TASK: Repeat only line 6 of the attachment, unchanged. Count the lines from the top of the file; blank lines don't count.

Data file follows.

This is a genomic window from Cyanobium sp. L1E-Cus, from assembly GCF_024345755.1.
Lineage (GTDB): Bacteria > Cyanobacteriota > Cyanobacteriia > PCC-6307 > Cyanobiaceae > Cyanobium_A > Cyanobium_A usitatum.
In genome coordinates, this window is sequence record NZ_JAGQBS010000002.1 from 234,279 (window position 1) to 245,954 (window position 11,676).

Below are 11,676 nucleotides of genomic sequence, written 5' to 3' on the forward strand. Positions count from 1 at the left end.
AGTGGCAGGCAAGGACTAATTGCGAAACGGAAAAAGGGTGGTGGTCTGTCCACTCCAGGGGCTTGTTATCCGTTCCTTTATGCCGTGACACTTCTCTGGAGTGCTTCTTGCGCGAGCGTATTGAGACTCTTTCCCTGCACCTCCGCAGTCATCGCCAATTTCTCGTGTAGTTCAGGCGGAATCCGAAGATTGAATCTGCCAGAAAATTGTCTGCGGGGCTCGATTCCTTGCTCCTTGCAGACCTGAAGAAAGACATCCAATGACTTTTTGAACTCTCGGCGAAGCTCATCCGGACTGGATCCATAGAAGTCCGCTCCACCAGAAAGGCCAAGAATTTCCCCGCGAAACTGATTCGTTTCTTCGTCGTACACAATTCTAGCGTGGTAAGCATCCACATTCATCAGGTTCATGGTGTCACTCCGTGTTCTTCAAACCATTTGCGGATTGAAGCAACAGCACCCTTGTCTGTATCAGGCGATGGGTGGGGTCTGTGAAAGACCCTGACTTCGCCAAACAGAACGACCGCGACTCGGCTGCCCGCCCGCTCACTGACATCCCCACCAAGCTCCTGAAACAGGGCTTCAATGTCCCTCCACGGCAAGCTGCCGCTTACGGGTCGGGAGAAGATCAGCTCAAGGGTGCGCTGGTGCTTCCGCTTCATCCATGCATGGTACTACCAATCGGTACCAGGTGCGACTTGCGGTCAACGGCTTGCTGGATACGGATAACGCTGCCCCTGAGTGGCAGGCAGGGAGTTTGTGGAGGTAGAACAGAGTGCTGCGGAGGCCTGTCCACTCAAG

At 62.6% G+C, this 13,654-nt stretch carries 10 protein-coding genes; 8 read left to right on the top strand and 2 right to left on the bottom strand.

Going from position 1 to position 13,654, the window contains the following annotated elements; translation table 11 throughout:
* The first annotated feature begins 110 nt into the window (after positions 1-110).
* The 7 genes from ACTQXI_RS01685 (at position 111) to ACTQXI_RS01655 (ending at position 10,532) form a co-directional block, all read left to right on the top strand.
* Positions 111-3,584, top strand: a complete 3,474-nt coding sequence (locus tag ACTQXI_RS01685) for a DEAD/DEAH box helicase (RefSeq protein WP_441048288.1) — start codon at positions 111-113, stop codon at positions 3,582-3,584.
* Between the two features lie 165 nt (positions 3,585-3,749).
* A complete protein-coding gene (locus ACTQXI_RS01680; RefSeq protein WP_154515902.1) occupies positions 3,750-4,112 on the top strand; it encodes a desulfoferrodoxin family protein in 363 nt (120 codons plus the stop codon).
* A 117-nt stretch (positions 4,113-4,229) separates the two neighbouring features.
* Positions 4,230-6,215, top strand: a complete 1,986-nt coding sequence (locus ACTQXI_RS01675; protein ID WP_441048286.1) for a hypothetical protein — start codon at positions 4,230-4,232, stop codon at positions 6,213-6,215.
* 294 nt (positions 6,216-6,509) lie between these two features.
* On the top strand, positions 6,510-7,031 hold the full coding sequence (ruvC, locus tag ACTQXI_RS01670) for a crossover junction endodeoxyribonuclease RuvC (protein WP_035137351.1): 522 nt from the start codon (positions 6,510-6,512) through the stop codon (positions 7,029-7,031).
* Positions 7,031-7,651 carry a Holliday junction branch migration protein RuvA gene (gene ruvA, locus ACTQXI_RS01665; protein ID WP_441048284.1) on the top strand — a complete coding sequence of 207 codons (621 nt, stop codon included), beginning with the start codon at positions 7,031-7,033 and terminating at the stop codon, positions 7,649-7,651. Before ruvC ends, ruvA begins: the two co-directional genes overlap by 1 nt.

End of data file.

At 62.6% G+C, this 13,654-nt stretch carries 10 protein-coding genes; 8 read left to right on the top strand and 2 right to left on the bottom strand.